Advances in the Management of Complex ADHD in Pediatric Patients - Episode 9
Theresa Cerulli, MD: For the safety and tolerability profile, what I heard you say was that there’s less concern around cardiovascular, that it’s not separated from placebo, less concern about ECG [electrocardiogram] changes. If anything, I believe there was better than placebo, not worse, in terms of outcomes on ECG.
Frank Lopez, MD: On ECG, that’s correct. The other thing is that abuse potential doesn’t seem to be present.
Theresa Cerulli, MD: Important point.
Frank Lopez, MD: Yes, it’s a very important point, because when you have the stimulants as the gold standard, and God knows you and I have been involved in so many studies over the years, we always have that concern. When a medication is used correctly, the chance of being abused is much less. But even with a lot of monitoring and a lot of structure and a lot of support, we still have that risk. So far, in the data that we have seen, that’s not been a concern.
Theresa Cerulli, MD: Tell me, Frank, given that what we do have for medication treatment options to date can be challenging, do you recommend drug holidays for a child who takes ADHD [attention deficit hyperactivity disorder] medications?
Frank Lopez, MD: I’m going to answer that in a way that I know is going to maybe irritate some folks. But the answer to that is typically, I don’t. ADHD is a 365-day-a-the-year, 24-hour-a-day disorder, and it doesn’t take a holiday for Christmas or Thanksgiving or Easter or the summer or for COVID-19 [coronavirus disease 2019] for that matter. But at the end of the day, if a patient were to be having adverse effects, whether it’s decreased appetite or sleeplessness, insomnia in any of its forms, then we have to step back, either decrease the dose or maybe give them an opportunity to come off the medication and look for an alternative if that’s available.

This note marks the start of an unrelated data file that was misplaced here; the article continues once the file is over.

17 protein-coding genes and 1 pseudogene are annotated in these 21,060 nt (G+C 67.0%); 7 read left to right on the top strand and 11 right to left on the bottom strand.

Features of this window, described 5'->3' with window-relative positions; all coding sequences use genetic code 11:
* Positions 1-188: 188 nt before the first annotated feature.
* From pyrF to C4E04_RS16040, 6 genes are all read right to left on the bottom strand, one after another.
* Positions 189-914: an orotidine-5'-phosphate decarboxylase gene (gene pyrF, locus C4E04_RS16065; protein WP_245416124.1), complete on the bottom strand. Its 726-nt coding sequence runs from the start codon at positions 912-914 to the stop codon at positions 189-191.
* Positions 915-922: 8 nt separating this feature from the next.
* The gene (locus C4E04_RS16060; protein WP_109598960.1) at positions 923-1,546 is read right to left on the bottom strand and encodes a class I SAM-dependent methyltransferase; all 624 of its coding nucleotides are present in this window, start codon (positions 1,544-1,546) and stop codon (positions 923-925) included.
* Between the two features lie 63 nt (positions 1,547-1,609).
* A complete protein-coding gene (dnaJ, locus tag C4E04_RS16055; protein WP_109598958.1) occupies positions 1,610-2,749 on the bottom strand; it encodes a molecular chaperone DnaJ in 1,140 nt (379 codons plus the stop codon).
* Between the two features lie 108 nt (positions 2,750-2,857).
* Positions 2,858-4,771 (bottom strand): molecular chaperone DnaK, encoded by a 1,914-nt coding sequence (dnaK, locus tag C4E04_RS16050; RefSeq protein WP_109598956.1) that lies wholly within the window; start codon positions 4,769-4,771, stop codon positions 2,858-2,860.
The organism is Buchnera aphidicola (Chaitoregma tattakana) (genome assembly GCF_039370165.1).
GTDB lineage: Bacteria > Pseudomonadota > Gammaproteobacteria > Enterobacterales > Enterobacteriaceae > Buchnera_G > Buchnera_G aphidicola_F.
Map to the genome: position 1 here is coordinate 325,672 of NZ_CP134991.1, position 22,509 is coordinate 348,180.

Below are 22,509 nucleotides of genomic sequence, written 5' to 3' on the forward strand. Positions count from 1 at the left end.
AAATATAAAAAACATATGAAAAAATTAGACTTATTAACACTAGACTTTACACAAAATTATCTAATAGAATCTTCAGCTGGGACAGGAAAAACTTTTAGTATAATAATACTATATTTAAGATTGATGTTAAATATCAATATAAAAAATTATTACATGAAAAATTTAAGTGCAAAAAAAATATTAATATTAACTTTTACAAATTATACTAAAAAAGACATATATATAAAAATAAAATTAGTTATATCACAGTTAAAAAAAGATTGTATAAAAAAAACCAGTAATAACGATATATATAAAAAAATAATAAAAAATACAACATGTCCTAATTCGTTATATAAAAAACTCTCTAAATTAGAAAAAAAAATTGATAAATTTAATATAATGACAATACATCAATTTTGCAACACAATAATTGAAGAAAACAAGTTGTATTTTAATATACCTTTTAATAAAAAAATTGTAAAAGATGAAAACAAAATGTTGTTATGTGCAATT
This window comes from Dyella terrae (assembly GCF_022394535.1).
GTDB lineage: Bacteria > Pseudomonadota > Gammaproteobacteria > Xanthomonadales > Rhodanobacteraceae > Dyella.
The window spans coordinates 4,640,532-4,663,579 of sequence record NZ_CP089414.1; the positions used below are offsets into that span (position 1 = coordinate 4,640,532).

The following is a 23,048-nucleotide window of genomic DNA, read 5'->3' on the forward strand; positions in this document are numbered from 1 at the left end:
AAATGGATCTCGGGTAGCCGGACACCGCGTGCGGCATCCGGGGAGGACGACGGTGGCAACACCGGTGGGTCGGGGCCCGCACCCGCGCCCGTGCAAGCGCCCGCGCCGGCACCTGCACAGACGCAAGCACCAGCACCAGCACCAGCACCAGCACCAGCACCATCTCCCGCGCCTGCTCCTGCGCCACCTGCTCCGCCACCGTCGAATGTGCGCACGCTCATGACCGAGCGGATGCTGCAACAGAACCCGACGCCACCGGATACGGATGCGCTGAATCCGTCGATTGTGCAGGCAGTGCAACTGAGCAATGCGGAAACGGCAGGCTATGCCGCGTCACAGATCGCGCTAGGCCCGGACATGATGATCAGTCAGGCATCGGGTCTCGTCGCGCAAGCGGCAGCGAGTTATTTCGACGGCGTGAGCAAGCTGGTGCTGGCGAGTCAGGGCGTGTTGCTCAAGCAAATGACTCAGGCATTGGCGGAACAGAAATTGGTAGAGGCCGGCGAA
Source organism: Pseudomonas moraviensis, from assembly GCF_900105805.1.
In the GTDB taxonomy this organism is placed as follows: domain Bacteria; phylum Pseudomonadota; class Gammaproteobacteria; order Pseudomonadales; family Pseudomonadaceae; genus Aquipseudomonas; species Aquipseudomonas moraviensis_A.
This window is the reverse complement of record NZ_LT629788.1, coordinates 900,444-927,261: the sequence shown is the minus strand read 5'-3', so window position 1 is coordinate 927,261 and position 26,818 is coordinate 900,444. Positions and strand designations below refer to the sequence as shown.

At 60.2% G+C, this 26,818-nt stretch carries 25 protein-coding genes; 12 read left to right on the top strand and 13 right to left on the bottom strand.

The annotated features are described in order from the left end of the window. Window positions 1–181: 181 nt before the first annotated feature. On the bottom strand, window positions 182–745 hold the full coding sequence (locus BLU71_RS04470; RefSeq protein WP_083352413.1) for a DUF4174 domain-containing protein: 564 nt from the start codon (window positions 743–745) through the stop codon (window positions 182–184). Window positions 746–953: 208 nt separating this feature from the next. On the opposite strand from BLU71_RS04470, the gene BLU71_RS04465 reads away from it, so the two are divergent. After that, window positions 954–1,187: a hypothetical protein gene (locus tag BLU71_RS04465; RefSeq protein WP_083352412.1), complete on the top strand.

Drug holidays have a place, but I don’t think that is primarily the way to go. I have colleagues who will argue vehemently with me when I say that. They’ll say, “No, the parents know what they’re doing. They know how to manage their child.” Really? Is that really true? Are you sending them for therapy? Are they getting targeted therapy? What are we doing to say that the parent really knows how to manage the ADHD child at home without medication? There may be some parents that have that, but honestly, I really strongly want people to consider giving medication throughout the course of every day.
Given that, and I’m going to bring this back to SPN-812, this actually has a fairly long half-life. It’s given once a day. So far, this medication may actually give us that around-the-clock support that we need. More important, SPN-812 has actually been studied in conjunction with a stimulant. We had some data to look at, that showed that it had been tried, had been looked at with methylphenidate and with amphetamine. And there were no negatives per se as a result of that. That opens the door—we have SPN-812, and we’re getting some good results. Monotherapy for me is always the best way to go. But sometimes we have no choice, sometimes we have to look for something else in addition. We have some safety data there, so that’s exciting in terms of the profile. But what’s more exciting to me is that this medication may serve as monotherapy for ADHD and perhaps some additional comorbidities, in particular the anxiety.
Theresa Cerulli, MD: But to clarify, it’s being looked at as a monotherapy.
Frank Lopez, MD: As monotherapy.
Theresa Cerulli, MD: As monotherapy. The trials that were done in ADHD were as monotherapy.
Frank Lopez, MD: Correct, and very large trials at that, with very low attrition rates. That’s also very important. It’s nice to have 200 kids or 300 kids in a study, but when you have over 1100 kids in clinical trials, over a period of 5 years, and the attrition rate is around 4%, that is remarkable.
Theresa Cerulli, MD: From what I’ve read, if there are going to be adverse effects to watch for, they’re generally going to be the somnolence.
Frank Lopez, MD: Yes.
Theresa Cerulli, MD: If you’re going to have an adverse effect, it’s the 1 that came up most commonly.
Frank Lopez, MD: Right.
Theresa Cerulli, MD: The other thing I’ll add, before we leave the SPN-812 topic, is that we all have our story and how we got here as ADHD clinicians, and SPN-812 has its story and how it came around to be studied for ADHD. But it was originally FDA approved in Europe as an antidepressant. I found its history to be quite interesting. When we reflect on the novel mechanism of action that you’ve described in terms of modulating dopamine, norepinephrine, and serotonin, it makes sense clinically perhaps that that’s its history, in terms of having treated a mood disorder in Europe for years before being studied here in the United States for ADHD.
Transcript Edited for Clarity